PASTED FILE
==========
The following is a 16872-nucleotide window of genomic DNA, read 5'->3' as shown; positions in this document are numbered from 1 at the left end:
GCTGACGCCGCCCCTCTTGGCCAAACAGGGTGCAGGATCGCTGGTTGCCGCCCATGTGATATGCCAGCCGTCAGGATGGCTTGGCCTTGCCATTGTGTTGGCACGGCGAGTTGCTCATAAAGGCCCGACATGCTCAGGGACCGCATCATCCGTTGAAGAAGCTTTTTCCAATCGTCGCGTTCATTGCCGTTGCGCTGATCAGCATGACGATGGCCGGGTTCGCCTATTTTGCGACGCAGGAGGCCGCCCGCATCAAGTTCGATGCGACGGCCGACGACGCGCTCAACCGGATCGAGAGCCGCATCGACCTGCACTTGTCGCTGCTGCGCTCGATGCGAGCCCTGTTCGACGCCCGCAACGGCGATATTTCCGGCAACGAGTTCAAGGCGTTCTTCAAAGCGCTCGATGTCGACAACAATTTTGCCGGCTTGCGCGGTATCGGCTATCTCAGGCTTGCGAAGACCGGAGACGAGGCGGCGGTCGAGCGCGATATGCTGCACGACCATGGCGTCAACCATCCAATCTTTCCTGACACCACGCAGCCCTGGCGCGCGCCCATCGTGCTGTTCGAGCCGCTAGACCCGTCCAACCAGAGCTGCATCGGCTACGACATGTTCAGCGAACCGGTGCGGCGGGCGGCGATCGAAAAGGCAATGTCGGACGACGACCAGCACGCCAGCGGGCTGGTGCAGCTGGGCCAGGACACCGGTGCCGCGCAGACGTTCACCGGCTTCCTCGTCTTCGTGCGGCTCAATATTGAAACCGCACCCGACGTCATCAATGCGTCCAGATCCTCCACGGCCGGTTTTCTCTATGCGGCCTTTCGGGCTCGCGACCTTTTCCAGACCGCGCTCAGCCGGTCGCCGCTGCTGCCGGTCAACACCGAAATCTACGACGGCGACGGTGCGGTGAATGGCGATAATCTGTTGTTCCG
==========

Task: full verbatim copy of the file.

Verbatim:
The following is a 16872-nucleotide window of genomic DNA, read 5'->3' as shown; positions in this document are numbered from 1 at the left end:
GCTGACGCCGCCCCTCTTGGCCAAACAGGGTGCAGGATCGCTGGTTGCCGCCCATGTGATATGCCAGCCGTCAGGATGGCTTGGCCTTGCCATTGTGTTGGCACGGCGAGTTGCTCATAAAGGCCCGACATGCTCAGGGACCGCATCATCCGTTGAAGAAGCTTTTTCCAATCGTCGCGTTCATTGCCGTTGCGCTGATCAGCATGACGATGGCCGGGTTCGCCTATTTTGCGACGCAGGAGGCCGCCCGCATCAAGTTCGATGCGACGGCCGACGACGCGCTCAACCGGATCGAGAGCCGCATCGACCTGCACTTGTCGCTGCTGCGCTCGATGCGAGCCCTGTTCGACGCCCGCAACGGCGATATTTCCGGCAACGAGTTCAAGGCGTTCTTCAAAGCGCTCGATGTCGACAACAATTTTGCCGGCTTGCGCGGTATCGGCTATCTCAGGCTTGCGAAGACCGGAGACGAGGCGGCGGTCGAGCGCGATATGCTGCACGACCATGGCGTCAACCATCCAATCTTTCCTGACACCACGCAGCCCTGGCGCGCGCCCATCGTGCTGTTCGAGCCGCTAGACCCGTCCAACCAGAGCTGCATCGGCTACGACATGTTCAGCGAACCGGTGCGGCGGGCGGCGATCGAAAAGGCAATGTCGGACGACGACCAGCACGCCAGCGGGCTGGTGCAGCTGGGCCAGGACACCGGTGCCGCGCAGACGTTCACCGGCTTCCTCGTCTTCGTGCGGCTCAATATTGAAACCGCACCCGACGTCATCAATGCGTCCAGATCCTCCACGGCCGGTTTTCTCTATGCGGCCTTTCGGGCTCGCGACCTTTTCCAGACCGCGCTCAGCCGGTCGCCGCTGCTGCCGGTCAACACCGAAATCTACGACGGCGACGGTGCGGTGAATGGCGATAATCTGTTGTTCCG